On rising from my slumbers this morning, I discovered, with gratification, that the day was much warmer than those experienced at the beginning of the week. Apparently, the jet stream is at its weakest in the Spring, meandering back and forth, and duly switching the prevailing wind direction from a Northerly to a Southerly at the slightest provocation.
Anyway, I bade good morning to the maid, strode down the wide marble staircase, and trotted out a light waltz upon the grand piano in the foyer, before I took some repast. As I ate, my thoughts turned to yesterday's Budget, and what it all means. There's something slightly elusive about economics, and I think it's rooted in the notion of money itself. Does money exist independently of the mind? Certainly, money shouldn't be identified with any of its physical tokens, such as treasury notes and coins. Money is a means of expressing the relative value of different goods and services, facilitating trade and investment without the direct exchange of goods and services. Eventually, we will move to an economy in which there will be no physical tokens of money at all. Financial 'accounts', containing specified quantities of 'money', and owned by specified agents, exist in the memories of computers; like a credit-card purchase today, the purchase of some product will merely require the identification of the purchaser (authentication), then authorisation that the purchaser has the right to make the purchase, and then for a transfer of money to take place between accounts, as a transaction between computers. Information flows between computers, and alters the information stored in their respective memories.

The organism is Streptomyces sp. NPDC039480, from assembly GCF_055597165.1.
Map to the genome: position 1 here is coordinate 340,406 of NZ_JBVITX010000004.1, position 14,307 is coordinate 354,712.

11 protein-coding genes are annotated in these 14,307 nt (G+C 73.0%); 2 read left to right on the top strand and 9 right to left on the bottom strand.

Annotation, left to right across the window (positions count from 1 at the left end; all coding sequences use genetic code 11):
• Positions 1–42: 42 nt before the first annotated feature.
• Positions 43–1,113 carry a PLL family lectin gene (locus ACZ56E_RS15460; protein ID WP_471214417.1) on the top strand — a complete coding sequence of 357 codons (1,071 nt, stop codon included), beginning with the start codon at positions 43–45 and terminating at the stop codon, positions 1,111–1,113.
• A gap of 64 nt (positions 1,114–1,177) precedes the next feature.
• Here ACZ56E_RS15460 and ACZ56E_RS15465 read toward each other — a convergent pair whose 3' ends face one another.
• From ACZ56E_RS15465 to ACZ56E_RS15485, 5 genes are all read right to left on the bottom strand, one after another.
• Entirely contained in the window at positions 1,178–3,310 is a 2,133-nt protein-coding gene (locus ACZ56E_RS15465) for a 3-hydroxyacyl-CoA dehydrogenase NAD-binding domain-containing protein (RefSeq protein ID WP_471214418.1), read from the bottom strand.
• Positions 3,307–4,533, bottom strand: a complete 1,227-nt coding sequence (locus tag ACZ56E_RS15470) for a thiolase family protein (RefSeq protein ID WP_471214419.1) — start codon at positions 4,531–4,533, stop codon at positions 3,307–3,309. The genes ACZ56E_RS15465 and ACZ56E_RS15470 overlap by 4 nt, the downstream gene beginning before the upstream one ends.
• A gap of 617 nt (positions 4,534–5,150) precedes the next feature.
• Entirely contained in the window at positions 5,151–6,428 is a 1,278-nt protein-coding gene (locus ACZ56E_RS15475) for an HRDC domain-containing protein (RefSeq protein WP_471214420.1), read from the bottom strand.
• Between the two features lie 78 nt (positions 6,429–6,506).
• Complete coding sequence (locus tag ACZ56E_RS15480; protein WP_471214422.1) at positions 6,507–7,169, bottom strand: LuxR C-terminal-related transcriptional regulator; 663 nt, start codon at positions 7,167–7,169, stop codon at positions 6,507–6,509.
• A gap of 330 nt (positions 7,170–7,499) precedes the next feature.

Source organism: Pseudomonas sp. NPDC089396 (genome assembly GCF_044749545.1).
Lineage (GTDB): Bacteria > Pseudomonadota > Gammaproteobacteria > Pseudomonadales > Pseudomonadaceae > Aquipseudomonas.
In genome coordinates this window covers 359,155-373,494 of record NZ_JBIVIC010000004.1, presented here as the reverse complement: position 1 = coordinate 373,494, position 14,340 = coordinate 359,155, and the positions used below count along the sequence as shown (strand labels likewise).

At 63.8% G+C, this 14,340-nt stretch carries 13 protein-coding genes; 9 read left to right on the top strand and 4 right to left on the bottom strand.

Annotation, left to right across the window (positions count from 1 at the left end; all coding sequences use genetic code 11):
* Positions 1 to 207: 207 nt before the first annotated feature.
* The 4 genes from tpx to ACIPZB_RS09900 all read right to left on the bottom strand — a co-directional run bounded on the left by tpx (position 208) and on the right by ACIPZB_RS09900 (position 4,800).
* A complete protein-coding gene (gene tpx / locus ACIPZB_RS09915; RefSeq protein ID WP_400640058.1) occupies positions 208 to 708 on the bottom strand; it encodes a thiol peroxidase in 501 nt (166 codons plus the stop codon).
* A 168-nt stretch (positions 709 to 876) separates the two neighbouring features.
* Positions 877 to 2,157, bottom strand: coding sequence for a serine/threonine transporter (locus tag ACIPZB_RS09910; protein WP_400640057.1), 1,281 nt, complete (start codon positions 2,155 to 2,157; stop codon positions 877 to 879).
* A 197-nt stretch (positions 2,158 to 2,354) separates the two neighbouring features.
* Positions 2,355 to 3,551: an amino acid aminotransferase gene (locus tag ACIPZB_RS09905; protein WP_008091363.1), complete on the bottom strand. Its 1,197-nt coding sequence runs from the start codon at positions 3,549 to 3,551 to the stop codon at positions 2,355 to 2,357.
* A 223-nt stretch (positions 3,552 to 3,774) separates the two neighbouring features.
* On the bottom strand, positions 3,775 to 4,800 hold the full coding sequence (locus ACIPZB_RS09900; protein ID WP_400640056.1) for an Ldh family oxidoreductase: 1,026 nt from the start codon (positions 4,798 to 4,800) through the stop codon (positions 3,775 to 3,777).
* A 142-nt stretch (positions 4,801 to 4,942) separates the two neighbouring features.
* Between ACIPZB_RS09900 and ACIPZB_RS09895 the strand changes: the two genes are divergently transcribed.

So, given that money once existed only as coins and notes, but will soon exist only in the memories of computers, does money exist independently of human minds? My initial thought is that it does, but only as an abstract structure. Money exists in the same sense that the state space of the electron exists. It has no substance, but things can exist independently of the mind without having substance; structures can exist objectively, independently of the mind.
Time for another waltz.